Conservation Showcase: Mason
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Robin Mason saw the water coming before she heard the flood warnings on the radio. Mason gathered all of her horses in the barn like usual, but panic swept over her as she and forty-five head of horses waited anxiously to see if the water would rise to the second floor of her ninety-four-year-old barn. Would the horses survive the night?
Water poured in through the heat vent in her trailer, where she was living while her house was remodeled, and she watched out the window as the water flowed into the barn. The farm had flooded in years past, most recently in 1996, but this flood was much worse.
On that stormy night in the spring of 2009 Morse decided things had to change. She and her horses survived, but the water took two days to recede. The barn, which was built in 1918, had never flooded that badly before.
“It was terrifying. I couldn’t sleep after that night,” says Mason. “After 2009 I had to have some help or I would have to leave. I’ve got a good business but it was going to be over if I couldn’t find a solution.”
Mason raises and trains race horses along the Snoqualmie River near Carnation, WA. During the peak of her season, she has as many as 70 horses on her sixty-eight acre property. Fearing another flood, she went looking for help. She found Clare Flanagan with the USDA Natural Resources Conservation Service.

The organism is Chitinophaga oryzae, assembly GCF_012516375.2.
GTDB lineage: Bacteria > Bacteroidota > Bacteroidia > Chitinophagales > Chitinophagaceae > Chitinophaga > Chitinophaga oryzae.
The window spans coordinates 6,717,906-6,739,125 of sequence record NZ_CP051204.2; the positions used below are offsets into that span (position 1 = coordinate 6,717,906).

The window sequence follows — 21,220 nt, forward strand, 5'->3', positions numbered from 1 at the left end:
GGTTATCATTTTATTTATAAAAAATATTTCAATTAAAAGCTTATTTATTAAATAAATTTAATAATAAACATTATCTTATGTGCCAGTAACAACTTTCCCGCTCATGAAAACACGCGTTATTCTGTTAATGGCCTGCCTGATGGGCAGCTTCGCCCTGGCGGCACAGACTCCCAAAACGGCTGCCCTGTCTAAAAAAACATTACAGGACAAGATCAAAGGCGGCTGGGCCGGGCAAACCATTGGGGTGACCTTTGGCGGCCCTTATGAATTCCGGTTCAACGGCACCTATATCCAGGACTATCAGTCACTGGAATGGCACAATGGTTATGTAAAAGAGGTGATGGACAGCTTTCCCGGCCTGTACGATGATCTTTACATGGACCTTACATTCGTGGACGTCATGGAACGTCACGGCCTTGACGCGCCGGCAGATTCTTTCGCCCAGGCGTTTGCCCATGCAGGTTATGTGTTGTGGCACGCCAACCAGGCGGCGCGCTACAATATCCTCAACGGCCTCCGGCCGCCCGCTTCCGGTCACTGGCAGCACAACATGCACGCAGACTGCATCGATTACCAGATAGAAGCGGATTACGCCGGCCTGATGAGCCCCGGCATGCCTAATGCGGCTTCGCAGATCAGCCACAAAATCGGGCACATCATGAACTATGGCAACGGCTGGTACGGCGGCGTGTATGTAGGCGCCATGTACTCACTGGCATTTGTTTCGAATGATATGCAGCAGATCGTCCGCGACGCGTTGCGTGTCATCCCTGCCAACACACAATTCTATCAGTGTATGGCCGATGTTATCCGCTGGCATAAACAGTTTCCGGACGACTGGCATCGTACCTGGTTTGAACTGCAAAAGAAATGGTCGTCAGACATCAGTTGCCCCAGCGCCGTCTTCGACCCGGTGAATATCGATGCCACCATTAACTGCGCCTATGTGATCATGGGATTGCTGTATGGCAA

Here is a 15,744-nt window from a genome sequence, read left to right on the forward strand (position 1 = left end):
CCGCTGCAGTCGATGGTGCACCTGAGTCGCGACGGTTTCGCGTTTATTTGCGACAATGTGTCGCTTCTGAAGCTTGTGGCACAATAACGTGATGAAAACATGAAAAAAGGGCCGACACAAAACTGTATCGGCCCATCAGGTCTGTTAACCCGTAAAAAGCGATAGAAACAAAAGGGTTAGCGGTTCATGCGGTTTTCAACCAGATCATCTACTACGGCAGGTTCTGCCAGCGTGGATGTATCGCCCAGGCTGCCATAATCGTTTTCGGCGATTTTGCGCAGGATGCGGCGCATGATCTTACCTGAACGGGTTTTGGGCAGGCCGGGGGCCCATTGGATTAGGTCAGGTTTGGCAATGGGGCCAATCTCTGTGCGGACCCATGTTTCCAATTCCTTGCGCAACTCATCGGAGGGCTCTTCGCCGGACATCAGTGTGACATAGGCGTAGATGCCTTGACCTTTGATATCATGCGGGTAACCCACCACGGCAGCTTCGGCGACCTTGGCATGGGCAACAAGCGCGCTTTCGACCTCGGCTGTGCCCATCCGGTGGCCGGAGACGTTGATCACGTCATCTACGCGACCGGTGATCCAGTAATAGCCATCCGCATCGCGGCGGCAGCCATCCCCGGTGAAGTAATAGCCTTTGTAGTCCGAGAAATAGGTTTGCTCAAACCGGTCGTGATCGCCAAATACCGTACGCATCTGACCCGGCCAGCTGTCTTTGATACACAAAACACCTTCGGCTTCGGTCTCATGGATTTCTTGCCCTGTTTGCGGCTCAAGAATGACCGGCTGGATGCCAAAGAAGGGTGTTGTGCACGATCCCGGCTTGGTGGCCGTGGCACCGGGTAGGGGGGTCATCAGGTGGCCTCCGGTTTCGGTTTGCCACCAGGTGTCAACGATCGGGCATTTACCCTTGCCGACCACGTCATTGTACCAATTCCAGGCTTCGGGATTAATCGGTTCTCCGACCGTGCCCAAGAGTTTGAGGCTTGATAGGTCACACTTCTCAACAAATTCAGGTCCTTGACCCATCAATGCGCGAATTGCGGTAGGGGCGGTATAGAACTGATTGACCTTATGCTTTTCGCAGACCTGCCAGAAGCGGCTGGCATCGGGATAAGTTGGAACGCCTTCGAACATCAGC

“When I met Clare, it was like a breath of fresh air.”
Flanagan introduced Mason to the concept of an elevated livestock refuge pad, or “critter pad” where animals can be moved during high water events. Mason was unsure of how the process worked, but Flanagan showed her how to apply for the Environmental Quality Incentives Program (EQIP.) In 2010 Mason was awarded a contract to receive incentive payments to help with the cost of installing the pad.
“Clare was so supportive…I was worried, but she wasn’t,” says Mason with a smile.
NRCS works with private landowners to solve natural resource problems. A number of issues arise when flooding occurs, one of which is poor water quality due to animal mortality. With the critter pad, animals have high ground where they can wait out the flood.
“Cost sharing on critter pads was new to NRCS and the EQIP program,” says Clare Flanagan, resource conservationist for NRCS. “But King County expedited the permit process and coordinated with our engineer to complete all of the modeling for the pads.”
According to Flanagan, NRCS was able to install critter pads for three landowners who applied for funding in 2010 in record time before the next flood.
“Some people don’t know where to go to get help,” says Mason. Now, she is directing fellow landowners to NRCS when they don’t know where to turn.
“This [pad] will save the horses’ lives,” Mason says.
Thanks to NRCS, she is once again sleeping soundly.
Written and photographed by Gina Kerzman, Public Affairs Officer, Washington
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